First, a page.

As such, they set out to analyze all available research on rates of asymptomatic disease and transmission. Overall, they screened 998 articles from six countries that tested 21,035 at-risk people. Of them, 559 were positive and 83 were asymptomatic. In this analysis, the proportion of asymptomatic cases ranged from 4% to 41%, with a fixed effect proportion of 15%.
While four of the studies showed evidence of asymptomatic forward transmission, they “suggested considerably lower rates than symptomatic cases.” Specifically, rates of transmission from asymptomatic cases ranged from none to 2.2%, compared to 0.8% to 15.4% for symptomatic cases.8 The researchers concluded:9
“Estimates of asymptomatic rate and transmission rate are vital parameters for modelling studies. Our estimates of the proportion of asymptomatic cases and their transmission rates suggest that asymptomatic spread is unlikely to be a major driver of clusters or community transmission of infection …”
WHO Says Asymptomatic Cases Less Likely to Transmit Virus
While WHO quickly distanced itself from the notion that asymptomatic cases aren’t likely to be a significant source of transmission, they stated as such in a June 5, 2020, update to guidance on the use of masks for COVID-19.
“Comprehensive studies on transmission from asymptomatic individuals are difficult to conduct, but the available evidence from contact tracing reported by Member States suggests that asymptomatically-infected individuals are much less likely to transmit the virus than those who develop symptoms,” WHO’s interim guidance states.10
Van Kerkhove also noted in the video that focusing on isolating symptomatic cases would lead to a drastic reduction in transmission.
“It [COVID-19] passes from an individual through infectious droplets. If we actually followed all of the symptomatic cases, isolated those cases, followed the contacts and quarantined those cases, we would drastically reduce — I would love to be able to give a proportion of how much transmission we would actually stop — but it would be a drastic reduction in transmission,” she said.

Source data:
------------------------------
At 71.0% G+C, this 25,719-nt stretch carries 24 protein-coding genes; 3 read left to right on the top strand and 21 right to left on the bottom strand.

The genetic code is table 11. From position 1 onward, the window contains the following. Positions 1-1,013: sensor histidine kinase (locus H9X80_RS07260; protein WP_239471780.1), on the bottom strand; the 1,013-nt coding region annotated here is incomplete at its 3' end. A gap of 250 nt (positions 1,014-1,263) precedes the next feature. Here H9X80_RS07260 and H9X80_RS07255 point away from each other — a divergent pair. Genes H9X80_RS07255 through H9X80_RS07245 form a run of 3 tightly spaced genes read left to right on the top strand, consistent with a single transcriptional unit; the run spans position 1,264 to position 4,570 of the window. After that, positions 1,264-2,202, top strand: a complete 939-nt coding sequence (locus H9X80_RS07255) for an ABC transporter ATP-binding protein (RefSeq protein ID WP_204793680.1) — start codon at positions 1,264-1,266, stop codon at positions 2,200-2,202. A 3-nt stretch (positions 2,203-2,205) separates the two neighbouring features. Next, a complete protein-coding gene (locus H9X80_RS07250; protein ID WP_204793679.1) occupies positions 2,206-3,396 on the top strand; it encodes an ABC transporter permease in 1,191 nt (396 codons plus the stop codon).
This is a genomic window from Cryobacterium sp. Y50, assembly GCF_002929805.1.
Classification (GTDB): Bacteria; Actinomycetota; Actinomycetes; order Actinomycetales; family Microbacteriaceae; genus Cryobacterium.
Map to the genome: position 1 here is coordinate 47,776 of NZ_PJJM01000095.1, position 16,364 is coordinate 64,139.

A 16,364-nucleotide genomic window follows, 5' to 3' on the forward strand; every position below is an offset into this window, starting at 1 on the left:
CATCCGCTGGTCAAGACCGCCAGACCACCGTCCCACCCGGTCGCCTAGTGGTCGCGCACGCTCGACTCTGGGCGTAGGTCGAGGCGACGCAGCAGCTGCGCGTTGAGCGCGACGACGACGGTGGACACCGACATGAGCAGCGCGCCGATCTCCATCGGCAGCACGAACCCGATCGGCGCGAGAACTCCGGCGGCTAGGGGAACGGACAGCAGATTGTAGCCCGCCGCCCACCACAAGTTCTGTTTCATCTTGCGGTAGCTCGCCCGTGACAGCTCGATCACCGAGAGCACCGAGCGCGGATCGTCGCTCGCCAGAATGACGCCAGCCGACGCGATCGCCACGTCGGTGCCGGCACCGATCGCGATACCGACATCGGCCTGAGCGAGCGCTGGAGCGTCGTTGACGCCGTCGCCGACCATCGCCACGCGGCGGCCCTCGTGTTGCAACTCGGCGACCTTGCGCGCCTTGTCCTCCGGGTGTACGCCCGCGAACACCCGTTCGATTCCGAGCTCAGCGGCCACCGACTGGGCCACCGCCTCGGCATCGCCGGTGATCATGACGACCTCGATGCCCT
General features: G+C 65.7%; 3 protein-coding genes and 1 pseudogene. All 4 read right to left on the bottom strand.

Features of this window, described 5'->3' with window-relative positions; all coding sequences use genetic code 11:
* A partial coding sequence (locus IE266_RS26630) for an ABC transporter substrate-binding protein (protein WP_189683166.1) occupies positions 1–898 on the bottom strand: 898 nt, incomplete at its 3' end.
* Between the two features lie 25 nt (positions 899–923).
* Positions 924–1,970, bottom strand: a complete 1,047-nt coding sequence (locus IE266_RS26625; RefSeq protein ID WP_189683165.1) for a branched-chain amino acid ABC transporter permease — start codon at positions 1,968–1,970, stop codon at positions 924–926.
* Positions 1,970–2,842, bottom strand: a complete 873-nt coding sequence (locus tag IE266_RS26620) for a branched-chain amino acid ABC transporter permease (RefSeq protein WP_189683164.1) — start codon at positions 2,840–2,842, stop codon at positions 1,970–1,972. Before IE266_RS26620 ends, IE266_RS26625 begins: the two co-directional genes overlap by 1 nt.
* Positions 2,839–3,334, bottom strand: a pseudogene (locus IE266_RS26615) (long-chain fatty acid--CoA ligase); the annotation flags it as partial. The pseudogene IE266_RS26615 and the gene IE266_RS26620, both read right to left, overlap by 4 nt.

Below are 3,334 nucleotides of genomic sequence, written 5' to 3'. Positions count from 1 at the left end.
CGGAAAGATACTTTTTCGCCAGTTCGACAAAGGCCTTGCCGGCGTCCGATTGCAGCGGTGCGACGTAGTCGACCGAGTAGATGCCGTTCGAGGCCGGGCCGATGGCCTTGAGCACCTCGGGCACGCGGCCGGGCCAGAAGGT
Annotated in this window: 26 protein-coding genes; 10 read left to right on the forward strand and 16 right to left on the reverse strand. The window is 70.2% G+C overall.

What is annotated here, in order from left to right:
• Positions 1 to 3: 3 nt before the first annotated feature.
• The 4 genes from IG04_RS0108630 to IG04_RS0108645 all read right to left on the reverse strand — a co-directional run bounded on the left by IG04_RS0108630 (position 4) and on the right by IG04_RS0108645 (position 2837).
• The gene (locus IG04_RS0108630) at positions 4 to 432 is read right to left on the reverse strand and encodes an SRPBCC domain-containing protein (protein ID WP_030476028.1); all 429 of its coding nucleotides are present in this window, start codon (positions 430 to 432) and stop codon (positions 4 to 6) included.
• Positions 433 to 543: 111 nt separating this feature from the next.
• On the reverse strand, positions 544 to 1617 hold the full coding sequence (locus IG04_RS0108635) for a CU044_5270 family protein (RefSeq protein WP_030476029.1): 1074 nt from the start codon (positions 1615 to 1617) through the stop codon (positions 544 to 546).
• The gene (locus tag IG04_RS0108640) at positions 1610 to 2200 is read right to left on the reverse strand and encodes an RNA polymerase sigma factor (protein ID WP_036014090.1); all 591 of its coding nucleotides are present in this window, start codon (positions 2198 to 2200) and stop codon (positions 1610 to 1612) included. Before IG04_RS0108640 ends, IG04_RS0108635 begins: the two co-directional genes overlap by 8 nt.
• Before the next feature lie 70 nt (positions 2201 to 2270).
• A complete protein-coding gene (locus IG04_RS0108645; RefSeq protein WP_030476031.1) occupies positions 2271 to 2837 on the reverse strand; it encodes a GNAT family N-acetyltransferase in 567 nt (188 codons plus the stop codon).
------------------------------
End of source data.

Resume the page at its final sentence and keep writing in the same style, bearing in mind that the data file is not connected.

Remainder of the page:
A number of health organizations also clapped back at WHO’s initial statement, citing studies showing that asymptomatic patients can and do spread disease. However, even some of those studies may be misleading. In January 2020, for instance, The New England Journal of Medicine published an article suggesting the transmission of COVID-19 is possible from an asymptomatic carrier.11
The writers reported a 33-year-old businessman had met with his business partner from Shanghai between January 19 and 22, 2020. January 24, 2020, the businessman developed a fever and productive cough. The next evening, he felt better and went back to work January 27.
The writers reported the partner had been “well with no signs or symptoms of infection, but had become ill on her flight back to China, where she tested positive for 2019-nCoV on January 26.” From this case study, they theorized the virus could be transmitted from asymptomatic carriers. An important point was left out, which is that the researchers did not speak with the partner from Shanghai before publication.
However, Germany’s public health agency, the Robert Koch Institute (RKI), did speak with the woman on the phone, and she reported she did have symptoms while in Germany.12 In response, the Public Health Agency of Sweden updated their website’s FAQ page with the following information:13